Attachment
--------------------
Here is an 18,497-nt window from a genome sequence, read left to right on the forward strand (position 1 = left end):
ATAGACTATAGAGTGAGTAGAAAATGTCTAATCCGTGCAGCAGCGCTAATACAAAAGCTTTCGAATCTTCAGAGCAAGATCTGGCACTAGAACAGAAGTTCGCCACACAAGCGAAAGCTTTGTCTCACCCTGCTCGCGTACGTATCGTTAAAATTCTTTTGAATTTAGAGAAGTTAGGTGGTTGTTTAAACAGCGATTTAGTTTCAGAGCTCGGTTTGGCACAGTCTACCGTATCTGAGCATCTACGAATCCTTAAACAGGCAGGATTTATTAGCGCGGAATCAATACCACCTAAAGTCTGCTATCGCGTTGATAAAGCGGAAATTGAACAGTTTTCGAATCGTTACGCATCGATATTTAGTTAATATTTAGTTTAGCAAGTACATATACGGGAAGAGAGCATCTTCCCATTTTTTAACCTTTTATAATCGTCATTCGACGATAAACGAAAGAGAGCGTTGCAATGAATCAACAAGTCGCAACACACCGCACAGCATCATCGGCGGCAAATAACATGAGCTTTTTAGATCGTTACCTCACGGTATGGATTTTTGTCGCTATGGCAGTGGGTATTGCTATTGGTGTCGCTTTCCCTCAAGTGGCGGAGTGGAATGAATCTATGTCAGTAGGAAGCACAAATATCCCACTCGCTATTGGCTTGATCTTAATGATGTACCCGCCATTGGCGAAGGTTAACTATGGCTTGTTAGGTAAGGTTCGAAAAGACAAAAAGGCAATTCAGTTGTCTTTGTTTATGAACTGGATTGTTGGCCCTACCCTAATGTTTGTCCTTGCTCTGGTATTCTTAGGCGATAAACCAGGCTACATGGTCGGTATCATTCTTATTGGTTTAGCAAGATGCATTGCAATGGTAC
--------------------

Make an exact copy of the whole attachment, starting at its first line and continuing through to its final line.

Here is an 18,497-nt window from a genome sequence, read left to right on the forward strand (position 1 = left end):
ATAGACTATAGAGTGAGTAGAAAATGTCTAATCCGTGCAGCAGCGCTAATACAAAAGCTTTCGAATCTTCAGAGCAAGATCTGGCACTAGAACAGAAGTTCGCCACACAAGCGAAAGCTTTGTCTCACCCTGCTCGCGTACGTATCGTTAAAATTCTTTTGAATTTAGAGAAGTTAGGTGGTTGTTTAAACAGCGATTTAGTTTCAGAGCTCGGTTTGGCACAGTCTACCGTATCTGAGCATCTACGAATCCTTAAACAGGCAGGATTTATTAGCGCGGAATCAATACCACCTAAAGTCTGCTATCGCGTTGATAAAGCGGAAATTGAACAGTTTTCGAATCGTTACGCATCGATATTTAGTTAATATTTAGTTTAGCAAGTACATATACGGGAAGAGAGCATCTTCCCATTTTTTAACCTTTTATAATCGTCATTCGACGATAAACGAAAGAGAGCGTTGCAATGAATCAACAAGTCGCAACACACCGCACAGCATCATCGGCGGCAAATAACATGAGCTTTTTAGATCGTTACCTCACGGTATGGATTTTTGTCGCTATGGCAGTGGGTATTGCTATTGGTGTCGCTTTCCCTCAAGTGGCGGAGTGGAATGAATCTATGTCAGTAGGAAGCACAAATATCCCACTCGCTATTGGCTTGATCTTAATGATGTACCCGCCATTGGCGAAGGTTAACTATGGCTTGTTAGGTAAGGTTCGAAAAGACAAAAAGGCAATTCAGTTGTCTTTGTTTATGAACTGGATTGTTGGCCCTACCCTAATGTTTGTCCTTGCTCTGGTATTCTTAGGCGATAAACCAGGCTACATGGTCGGTATCATTCTTATTGGTTTAGCAAGATGCATTGCAATGGTAC